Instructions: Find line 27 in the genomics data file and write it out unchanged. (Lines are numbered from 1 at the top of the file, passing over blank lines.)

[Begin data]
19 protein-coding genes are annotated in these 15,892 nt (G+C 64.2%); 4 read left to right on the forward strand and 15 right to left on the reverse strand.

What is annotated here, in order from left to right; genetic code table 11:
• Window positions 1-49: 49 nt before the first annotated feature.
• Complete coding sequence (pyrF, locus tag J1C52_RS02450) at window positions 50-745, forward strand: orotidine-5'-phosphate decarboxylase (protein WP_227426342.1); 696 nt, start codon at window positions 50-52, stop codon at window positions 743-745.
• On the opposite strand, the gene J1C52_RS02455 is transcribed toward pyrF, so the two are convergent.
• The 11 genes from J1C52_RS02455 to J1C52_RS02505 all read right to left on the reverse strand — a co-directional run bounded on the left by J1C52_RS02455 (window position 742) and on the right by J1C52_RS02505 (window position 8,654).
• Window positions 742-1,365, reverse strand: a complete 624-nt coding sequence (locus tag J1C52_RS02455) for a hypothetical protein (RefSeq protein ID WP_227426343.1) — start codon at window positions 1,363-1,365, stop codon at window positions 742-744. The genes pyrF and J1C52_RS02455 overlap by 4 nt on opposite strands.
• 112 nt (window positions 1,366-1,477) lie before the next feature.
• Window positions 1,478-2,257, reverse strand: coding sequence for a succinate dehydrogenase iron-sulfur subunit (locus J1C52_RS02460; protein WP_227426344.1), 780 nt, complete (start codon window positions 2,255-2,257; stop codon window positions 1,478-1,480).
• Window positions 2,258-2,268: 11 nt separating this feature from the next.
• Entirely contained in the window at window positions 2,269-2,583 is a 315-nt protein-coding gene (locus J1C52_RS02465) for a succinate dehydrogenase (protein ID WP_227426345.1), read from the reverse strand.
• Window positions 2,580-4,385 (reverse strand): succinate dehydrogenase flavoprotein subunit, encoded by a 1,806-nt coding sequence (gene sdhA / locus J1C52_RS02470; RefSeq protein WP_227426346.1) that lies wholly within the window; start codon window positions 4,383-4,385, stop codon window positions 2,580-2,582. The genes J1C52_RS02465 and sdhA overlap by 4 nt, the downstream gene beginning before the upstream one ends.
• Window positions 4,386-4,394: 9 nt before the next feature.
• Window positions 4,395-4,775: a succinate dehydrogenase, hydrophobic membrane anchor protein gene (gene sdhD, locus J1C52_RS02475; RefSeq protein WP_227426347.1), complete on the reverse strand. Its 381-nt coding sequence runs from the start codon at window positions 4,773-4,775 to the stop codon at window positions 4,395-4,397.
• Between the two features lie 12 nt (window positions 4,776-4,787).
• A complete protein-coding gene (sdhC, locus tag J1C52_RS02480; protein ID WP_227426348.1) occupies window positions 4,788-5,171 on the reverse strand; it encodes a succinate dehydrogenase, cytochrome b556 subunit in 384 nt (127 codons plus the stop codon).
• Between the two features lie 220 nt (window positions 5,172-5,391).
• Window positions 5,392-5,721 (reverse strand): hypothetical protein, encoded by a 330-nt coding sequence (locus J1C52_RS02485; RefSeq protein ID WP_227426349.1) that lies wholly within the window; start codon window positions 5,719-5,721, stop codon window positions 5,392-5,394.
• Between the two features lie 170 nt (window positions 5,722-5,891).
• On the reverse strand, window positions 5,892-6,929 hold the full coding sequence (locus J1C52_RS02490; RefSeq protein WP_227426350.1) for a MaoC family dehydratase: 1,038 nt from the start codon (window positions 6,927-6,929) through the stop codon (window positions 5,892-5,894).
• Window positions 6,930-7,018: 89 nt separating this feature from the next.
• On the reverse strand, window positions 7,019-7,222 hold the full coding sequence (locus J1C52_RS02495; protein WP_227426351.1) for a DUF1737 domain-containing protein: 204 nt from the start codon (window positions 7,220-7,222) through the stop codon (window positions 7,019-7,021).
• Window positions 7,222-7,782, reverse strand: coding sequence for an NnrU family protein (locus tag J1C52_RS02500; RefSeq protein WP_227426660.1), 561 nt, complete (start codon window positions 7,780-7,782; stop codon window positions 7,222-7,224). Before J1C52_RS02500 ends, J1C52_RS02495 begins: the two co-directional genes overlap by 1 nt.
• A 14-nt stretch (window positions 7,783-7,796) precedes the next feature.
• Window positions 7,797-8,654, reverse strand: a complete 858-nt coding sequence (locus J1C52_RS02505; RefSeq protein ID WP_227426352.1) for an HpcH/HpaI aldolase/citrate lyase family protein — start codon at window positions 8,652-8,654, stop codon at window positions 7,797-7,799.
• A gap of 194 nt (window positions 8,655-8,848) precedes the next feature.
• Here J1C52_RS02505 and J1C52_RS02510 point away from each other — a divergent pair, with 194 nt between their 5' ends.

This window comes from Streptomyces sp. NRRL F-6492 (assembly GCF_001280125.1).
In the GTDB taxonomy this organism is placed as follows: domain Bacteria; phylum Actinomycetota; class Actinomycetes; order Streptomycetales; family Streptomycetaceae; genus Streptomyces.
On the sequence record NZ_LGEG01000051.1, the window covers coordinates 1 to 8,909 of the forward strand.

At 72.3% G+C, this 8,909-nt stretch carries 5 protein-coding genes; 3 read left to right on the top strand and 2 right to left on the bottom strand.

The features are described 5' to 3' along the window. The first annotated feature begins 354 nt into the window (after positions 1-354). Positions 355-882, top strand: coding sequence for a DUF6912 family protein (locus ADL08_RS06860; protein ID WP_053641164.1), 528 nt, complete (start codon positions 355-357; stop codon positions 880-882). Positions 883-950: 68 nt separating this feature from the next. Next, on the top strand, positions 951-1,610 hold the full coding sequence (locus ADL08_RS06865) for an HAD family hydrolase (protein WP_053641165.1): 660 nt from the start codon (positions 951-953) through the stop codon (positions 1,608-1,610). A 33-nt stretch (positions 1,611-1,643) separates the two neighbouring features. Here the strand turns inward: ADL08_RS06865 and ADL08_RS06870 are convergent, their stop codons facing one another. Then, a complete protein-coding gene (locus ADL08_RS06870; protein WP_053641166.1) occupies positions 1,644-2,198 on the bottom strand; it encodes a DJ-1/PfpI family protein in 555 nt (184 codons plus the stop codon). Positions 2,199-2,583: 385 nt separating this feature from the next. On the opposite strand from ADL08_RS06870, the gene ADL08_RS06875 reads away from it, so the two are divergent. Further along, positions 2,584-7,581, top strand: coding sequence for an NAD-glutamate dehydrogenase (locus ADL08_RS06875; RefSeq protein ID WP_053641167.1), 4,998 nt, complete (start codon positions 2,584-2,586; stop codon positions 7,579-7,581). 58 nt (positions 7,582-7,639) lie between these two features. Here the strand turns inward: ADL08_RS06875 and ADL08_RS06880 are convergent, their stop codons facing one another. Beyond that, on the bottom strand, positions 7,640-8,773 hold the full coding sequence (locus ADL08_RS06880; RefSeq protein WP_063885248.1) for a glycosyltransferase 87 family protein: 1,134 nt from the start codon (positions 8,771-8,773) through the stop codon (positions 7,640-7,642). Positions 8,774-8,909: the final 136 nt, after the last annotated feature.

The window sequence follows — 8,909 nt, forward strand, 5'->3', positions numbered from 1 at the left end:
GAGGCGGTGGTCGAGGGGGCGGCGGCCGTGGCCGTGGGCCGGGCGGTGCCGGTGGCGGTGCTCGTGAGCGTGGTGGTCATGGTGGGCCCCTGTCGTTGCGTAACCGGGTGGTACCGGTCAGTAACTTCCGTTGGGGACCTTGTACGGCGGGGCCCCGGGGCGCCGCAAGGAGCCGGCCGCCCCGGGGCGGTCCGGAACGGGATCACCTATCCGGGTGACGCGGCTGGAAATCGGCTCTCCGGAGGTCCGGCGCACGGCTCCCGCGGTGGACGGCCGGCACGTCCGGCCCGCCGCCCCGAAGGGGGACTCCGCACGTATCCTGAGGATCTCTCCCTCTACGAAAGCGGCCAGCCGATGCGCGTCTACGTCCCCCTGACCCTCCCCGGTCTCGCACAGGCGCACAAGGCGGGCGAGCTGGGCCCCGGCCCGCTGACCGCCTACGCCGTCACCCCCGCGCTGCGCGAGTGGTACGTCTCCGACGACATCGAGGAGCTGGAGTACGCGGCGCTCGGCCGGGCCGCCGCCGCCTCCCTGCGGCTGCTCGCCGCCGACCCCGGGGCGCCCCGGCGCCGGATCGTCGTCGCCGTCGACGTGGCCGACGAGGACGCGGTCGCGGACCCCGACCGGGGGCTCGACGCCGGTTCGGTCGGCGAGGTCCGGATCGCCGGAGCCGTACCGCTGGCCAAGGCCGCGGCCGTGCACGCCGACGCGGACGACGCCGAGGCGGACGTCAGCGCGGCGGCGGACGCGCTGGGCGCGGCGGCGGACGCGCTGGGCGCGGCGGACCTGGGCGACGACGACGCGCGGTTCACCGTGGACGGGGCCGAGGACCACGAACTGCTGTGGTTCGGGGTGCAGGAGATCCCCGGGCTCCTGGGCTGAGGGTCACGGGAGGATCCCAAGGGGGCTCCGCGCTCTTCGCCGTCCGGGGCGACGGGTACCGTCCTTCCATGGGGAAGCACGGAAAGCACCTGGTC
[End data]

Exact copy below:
• Here J1C52_RS02505 and J1C52_RS02510 point away from each other — a divergent pair, with 194 nt between their 5' ends.